People often transition to vaping when they want to quit smoking cigarettes, but what if you’re ready to quit to vaping?
Quitting smoking and transitioning to vaping is a really positive step. Vaping is not completely risk free, but it poses a small fraction of the risk compared to smoking cigarettes. It is estimated to be around 95% less harmful than tobacco (1). E-cigarettes do not produce tar or carbon monoxide, two of the most harmful elements in tobacco smoke, making them a good alternative to cigarettes.
However, e-cigarettes may have drawbacks regarding addiction (2), and many people wish to stop vaping once they realise their vape has replaced smoking. If you’re not sure how to stop, here are a few suggestions (3).
- Reduce the nicotine percentage: Reduce the percentage you’re currently using gradually over the course of several weeks. This will gradually reduce your dependence on nicotine, making nicotine withdrawal easier to manage, and your cravings should be reduced as well.
- Be disciplined: Set a limit on how frequently you use your e-cigarette and follow the same rules you would with a real cigarette. This includes not using it at home, in the car, or in public places. If you find yourself holding it all the time, put it down and only pick it up and use it at set intervals, such as every 5 minutes. Then, try increasing the interval every 10 minutes, 15 minutes, and so on. Whatever frequency of use, trying this method can be extremely beneficial.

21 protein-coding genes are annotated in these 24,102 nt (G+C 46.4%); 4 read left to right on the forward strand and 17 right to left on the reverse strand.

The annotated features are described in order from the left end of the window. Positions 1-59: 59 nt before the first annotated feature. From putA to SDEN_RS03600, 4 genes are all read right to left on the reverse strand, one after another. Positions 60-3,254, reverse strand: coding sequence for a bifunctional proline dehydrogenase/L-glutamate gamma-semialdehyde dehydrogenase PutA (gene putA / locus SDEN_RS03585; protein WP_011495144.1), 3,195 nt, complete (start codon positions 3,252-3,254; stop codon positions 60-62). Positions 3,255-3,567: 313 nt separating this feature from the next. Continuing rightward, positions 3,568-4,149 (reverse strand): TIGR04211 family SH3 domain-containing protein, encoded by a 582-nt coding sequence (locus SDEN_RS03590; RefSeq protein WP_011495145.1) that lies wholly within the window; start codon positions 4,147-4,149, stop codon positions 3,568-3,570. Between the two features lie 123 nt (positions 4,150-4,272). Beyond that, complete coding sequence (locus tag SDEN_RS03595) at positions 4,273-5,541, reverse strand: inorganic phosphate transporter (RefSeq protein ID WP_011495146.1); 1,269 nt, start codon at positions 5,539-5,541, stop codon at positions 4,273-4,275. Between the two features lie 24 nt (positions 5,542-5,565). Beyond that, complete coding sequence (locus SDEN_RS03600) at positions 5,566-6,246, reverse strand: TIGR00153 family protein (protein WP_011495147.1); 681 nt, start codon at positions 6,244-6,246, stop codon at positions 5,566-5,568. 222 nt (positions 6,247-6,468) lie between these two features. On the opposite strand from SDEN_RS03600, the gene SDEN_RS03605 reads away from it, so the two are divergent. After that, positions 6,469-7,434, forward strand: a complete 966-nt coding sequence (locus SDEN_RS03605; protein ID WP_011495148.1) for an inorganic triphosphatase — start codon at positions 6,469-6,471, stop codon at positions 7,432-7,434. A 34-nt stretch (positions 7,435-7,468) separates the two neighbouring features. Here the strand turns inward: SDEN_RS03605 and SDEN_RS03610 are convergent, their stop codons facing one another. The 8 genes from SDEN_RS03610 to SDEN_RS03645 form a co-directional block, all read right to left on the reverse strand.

- Try nicotine replacement therapy: This could help with reducing how often you use your e-cigarette, as well as preventing nicotine withdrawal symptoms. Gum or lozenges, which are widely available in pharmacies and supermarkets, can help. There are many different types of nicotine replacement therapy, but using an inhalator is not recommended because it may take the place of your e-cigarette.
- Replace your e-cigarette: Aside from an inhalator, finding something to replace your e-cigarette with could be beneficial. When you quit smoking, you replaced your cigarette with a vape, so it makes sense that finding something to replace it with might be helpful. Some people find that doing something with their hands helps to replace the sensation of using an e-cigarette. Hold a pencil, a stress ball, or a fidget toy, or take up a hand-based hobby such as knitting or crocheting, doodling, or reading.
- Set a quit date: Setting a quit date for when you’ll stop vaping can help, just like quitting smoking. This will help you differentiate between your time as a vaper and your time as a non-vaper. It will also provide you with something to work towards and a strong sense of control.
For more support, please check out the Better Health page on quitting vaping: https://www.nhs.uk/better-health/quit-smoking/vaping-to-quit-smoking/
Adapted from One You Surrey.